Negotiations have begun to secure ‘variant vaccines’, says Hancock
The Government has begun negotiations to secure a “variant vaccine” adapted to tackle the variant first identified in South Africa, Health Secretary Matt Hancock said.
The B.1.351 variant, also known as the Beta variant, has caused concern among health officials after a study suggested that the traditional Oxford/AstraZeneca jab was less effective when tested against it.
In a speech delivered at the Jenner Institute in Oxford, Mr Hancock said: “There is yet more to do, the work isn’t over yet – we’re still procuring all the time, and planning what we need to keep this country safe, including new vaccines specifically targeted at variants of concern.
“I can tell you today that we’ve started commercial negotiations with AstraZeneca to secure a variant vaccine – future supplies of the Oxford/AstraZeneca vaccine that have been adapted to tackle the B.1.351 variant first identified in South Africa.
“Once again, we’re leading the way and backing projects with potential, so we can keep our vaccination programme one step ahead of the virus and protect the progress that we’ve all made.”
AstraZeneca has said that any future version of its vaccine would need to be approved for use by medicines regulators.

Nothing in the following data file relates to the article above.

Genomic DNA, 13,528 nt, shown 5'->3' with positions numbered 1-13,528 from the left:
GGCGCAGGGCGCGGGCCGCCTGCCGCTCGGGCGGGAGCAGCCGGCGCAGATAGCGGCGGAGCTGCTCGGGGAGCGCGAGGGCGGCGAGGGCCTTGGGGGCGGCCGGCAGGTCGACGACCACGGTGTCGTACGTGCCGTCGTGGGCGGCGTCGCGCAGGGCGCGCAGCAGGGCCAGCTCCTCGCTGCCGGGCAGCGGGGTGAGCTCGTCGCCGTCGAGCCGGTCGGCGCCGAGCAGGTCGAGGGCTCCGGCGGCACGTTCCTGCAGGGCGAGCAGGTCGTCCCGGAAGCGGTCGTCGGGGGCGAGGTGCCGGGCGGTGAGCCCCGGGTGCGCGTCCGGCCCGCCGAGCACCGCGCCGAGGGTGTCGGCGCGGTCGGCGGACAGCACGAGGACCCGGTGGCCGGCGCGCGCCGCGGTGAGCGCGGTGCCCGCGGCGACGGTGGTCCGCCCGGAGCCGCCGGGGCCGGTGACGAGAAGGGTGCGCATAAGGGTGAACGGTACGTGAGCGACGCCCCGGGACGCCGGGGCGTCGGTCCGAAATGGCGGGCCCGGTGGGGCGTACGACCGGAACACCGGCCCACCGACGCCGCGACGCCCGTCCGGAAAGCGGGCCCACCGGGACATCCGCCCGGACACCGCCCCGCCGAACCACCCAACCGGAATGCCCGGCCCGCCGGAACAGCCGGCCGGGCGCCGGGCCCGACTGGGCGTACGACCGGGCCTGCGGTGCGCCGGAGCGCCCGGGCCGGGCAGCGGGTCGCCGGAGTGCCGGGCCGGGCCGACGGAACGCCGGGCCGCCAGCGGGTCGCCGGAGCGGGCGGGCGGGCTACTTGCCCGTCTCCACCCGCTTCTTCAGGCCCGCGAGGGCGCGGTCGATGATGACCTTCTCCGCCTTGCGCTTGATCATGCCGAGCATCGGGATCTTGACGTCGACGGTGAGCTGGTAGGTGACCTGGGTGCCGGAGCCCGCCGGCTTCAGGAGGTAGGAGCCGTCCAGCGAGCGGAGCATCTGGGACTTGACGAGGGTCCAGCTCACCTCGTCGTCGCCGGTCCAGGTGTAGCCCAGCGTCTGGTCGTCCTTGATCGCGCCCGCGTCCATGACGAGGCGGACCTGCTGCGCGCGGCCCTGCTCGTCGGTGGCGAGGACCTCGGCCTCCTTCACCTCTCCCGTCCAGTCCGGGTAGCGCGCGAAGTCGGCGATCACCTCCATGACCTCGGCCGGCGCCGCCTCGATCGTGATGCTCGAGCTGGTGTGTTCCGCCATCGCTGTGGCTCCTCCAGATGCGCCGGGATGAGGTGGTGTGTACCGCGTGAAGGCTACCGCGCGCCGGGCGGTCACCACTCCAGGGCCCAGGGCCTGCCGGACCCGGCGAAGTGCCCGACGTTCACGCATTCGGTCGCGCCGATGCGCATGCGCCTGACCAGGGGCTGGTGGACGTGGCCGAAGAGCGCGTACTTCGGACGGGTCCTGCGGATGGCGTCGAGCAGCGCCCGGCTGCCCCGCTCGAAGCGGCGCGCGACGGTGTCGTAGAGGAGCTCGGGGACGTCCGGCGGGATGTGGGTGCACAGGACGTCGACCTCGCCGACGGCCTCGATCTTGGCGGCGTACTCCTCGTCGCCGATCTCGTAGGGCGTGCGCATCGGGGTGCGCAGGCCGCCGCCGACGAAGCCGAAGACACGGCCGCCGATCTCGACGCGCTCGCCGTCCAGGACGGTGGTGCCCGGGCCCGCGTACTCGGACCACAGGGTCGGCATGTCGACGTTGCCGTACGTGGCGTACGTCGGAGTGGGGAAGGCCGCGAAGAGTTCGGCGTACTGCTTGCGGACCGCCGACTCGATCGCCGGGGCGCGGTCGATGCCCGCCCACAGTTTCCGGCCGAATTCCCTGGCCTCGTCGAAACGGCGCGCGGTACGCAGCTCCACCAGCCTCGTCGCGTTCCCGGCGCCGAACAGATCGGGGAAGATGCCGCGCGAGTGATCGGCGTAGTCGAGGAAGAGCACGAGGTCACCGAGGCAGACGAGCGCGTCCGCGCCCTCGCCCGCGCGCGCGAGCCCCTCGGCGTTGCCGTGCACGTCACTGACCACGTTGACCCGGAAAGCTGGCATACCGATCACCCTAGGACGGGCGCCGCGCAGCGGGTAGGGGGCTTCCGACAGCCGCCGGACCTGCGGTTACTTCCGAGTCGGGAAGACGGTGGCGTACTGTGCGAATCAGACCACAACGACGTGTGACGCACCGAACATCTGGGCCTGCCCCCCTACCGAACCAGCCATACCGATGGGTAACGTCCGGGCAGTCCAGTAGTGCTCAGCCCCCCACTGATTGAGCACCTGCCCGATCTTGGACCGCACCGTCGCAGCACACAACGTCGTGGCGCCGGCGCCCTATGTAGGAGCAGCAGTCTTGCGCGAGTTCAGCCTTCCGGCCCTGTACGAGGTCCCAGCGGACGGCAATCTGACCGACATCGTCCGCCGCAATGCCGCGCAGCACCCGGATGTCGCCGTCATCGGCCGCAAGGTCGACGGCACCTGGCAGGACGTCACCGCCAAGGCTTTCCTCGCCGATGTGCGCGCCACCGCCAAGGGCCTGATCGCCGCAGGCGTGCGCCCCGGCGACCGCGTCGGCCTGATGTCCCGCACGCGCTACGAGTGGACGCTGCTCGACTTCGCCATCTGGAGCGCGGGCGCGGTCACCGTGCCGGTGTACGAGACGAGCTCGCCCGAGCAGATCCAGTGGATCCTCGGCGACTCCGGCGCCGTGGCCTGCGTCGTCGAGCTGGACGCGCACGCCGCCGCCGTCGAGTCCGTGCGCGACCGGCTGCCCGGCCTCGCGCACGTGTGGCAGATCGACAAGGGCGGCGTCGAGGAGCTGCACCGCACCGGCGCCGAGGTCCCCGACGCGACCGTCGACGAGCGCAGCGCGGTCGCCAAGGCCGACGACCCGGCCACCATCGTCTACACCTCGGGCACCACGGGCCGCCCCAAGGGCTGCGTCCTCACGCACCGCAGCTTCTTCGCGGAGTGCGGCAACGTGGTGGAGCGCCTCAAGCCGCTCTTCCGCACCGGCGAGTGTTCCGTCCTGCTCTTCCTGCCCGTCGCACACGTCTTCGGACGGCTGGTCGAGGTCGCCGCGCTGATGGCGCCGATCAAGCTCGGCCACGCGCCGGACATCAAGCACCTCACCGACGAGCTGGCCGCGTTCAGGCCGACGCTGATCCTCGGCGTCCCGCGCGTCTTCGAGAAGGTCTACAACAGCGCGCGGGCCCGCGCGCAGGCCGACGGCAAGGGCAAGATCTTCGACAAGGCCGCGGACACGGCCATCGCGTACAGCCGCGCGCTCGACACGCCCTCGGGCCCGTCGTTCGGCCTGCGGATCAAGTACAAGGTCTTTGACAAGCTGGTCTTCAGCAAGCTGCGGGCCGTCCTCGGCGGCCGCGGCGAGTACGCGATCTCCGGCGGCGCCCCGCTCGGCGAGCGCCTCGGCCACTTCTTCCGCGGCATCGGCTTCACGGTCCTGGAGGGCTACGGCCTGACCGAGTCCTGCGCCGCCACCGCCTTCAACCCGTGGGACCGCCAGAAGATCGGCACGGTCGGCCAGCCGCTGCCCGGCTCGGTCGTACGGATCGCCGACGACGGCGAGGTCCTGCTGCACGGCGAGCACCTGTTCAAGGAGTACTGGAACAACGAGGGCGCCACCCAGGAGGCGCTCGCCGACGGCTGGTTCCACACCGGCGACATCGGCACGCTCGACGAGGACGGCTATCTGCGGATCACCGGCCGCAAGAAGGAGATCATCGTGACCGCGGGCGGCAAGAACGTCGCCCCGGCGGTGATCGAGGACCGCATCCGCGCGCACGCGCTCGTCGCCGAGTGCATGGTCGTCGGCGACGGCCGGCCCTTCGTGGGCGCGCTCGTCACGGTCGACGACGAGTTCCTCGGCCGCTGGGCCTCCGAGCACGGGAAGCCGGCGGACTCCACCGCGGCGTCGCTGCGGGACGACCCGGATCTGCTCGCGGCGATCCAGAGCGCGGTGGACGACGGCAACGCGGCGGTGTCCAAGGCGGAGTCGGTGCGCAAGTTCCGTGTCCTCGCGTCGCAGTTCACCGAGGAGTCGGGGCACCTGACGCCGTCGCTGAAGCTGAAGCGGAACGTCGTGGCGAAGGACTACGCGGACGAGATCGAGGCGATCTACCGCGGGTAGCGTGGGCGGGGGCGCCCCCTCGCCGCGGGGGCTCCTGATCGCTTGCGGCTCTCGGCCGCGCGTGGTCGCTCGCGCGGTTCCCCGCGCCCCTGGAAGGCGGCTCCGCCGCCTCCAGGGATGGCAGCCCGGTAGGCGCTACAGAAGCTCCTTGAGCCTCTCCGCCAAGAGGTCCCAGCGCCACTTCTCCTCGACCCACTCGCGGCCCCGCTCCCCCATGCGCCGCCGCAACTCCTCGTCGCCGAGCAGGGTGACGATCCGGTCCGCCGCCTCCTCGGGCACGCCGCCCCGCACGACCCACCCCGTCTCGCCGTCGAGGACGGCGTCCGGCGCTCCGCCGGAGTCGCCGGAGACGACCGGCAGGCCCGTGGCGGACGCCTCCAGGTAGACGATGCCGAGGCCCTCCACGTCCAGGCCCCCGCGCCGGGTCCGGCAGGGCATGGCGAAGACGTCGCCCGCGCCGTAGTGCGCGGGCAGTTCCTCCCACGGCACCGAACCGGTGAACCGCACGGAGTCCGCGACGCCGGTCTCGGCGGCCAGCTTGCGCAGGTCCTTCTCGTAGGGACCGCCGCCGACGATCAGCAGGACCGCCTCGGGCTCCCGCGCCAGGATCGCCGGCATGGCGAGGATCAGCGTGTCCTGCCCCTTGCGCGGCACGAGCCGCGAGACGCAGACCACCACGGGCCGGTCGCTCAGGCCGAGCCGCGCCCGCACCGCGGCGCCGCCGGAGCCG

In a statement, the company said: “AstraZeneca is in discussions with the UK Government regarding future versions of our Covid-19 vaccine to specifically address variants.
“We will share more details in due course.
“Any future version of the vaccine would need to be approved for use by the medicines regulator.”
Because of concerns about the variant, Test and Trace experts have jumped on any case found in the UK, and launched immediate rapid Covid-19 lab tests for people in areas where clusters have been identified.
Surge testing and so-called enhanced contact tracing has been deployed in a number of areas including parts of London.
To May 19, 904 cases have been identified in the UK – a rise of 41 from the previous week, according to Public Health England data.
Pfizer has previously said that there is currently no evidence that its jab needs updating against current known variants.